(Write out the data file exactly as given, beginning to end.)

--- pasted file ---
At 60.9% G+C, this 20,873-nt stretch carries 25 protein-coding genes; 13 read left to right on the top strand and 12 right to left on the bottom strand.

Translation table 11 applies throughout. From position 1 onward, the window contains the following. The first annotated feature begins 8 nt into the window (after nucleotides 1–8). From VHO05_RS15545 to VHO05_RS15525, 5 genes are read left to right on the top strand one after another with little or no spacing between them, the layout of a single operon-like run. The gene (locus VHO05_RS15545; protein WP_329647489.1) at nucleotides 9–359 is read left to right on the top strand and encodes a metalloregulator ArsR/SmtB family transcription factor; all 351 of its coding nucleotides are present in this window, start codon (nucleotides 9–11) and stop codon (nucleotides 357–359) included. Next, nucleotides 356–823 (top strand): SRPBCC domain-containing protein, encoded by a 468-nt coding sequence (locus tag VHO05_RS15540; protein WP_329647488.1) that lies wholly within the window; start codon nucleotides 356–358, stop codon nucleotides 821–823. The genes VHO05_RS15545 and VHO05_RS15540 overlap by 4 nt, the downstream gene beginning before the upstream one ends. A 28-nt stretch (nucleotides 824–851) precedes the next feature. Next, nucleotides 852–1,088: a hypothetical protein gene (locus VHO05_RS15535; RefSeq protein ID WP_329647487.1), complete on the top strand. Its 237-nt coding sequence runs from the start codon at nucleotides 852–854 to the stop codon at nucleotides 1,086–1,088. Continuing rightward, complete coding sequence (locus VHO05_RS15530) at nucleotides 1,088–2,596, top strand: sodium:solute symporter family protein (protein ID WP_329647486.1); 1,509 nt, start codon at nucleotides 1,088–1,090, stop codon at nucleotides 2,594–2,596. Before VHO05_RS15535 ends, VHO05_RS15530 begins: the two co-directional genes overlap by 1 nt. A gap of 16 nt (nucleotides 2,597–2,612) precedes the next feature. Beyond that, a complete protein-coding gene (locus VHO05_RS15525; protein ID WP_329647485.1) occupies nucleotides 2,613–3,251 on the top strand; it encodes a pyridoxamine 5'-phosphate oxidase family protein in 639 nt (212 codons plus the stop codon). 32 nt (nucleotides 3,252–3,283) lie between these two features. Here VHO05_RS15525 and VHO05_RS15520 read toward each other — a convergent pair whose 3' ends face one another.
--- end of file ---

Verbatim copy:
At 60.9% G+C, this 20,873-nt stretch carries 25 protein-coding genes; 13 read left to right on the top strand and 12 right to left on the bottom strand.

Translation table 11 applies throughout. From position 1 onward, the window contains the following. The first annotated feature begins 8 nt into the window (after nucleotides 1–8). From VHO05_RS15545 to VHO05_RS15525, 5 genes are read left to right on the top strand one after another with little or no spacing between them, the layout of a single operon-like run. The gene (locus VHO05_RS15545; protein WP_329647489.1) at nucleotides 9–359 is read left to right on the top strand and encodes a metalloregulator ArsR/SmtB family transcription factor; all 351 of its coding nucleotides are present in this window, start codon (nucleotides 9–11) and stop codon (nucleotides 357–359) included. Next, nucleotides 356–823 (top strand): SRPBCC domain-containing protein, encoded by a 468-nt coding sequence (locus tag VHO05_RS15540; protein WP_329647488.1) that lies wholly within the window; start codon nucleotides 356–358, stop codon nucleotides 821–823. The genes VHO05_RS15545 and VHO05_RS15540 overlap by 4 nt, the downstream gene beginning before the upstream one ends. A 28-nt stretch (nucleotides 824–851) precedes the next feature. Next, nucleotides 852–1,088: a hypothetical protein gene (locus VHO05_RS15535; RefSeq protein ID WP_329647487.1), complete on the top strand. Its 237-nt coding sequence runs from the start codon at nucleotides 852–854 to the stop codon at nucleotides 1,086–1,088. Continuing rightward, complete coding sequence (locus VHO05_RS15530) at nucleotides 1,088–2,596, top strand: sodium:solute symporter family protein (protein ID WP_329647486.1); 1,509 nt, start codon at nucleotides 1,088–1,090, stop codon at nucleotides 2,594–2,596. Before VHO05_RS15535 ends, VHO05_RS15530 begins: the two co-directional genes overlap by 1 nt. A gap of 16 nt (nucleotides 2,597–2,612) precedes the next feature. Beyond that, a complete protein-coding gene (locus VHO05_RS15525; protein ID WP_329647485.1) occupies nucleotides 2,613–3,251 on the top strand; it encodes a pyridoxamine 5'-phosphate oxidase family protein in 639 nt (212 codons plus the stop codon). 32 nt (nucleotides 3,252–3,283) lie between these two features. Here VHO05_RS15525 and VHO05_RS15520 read toward each other — a convergent pair whose 3' ends face one another.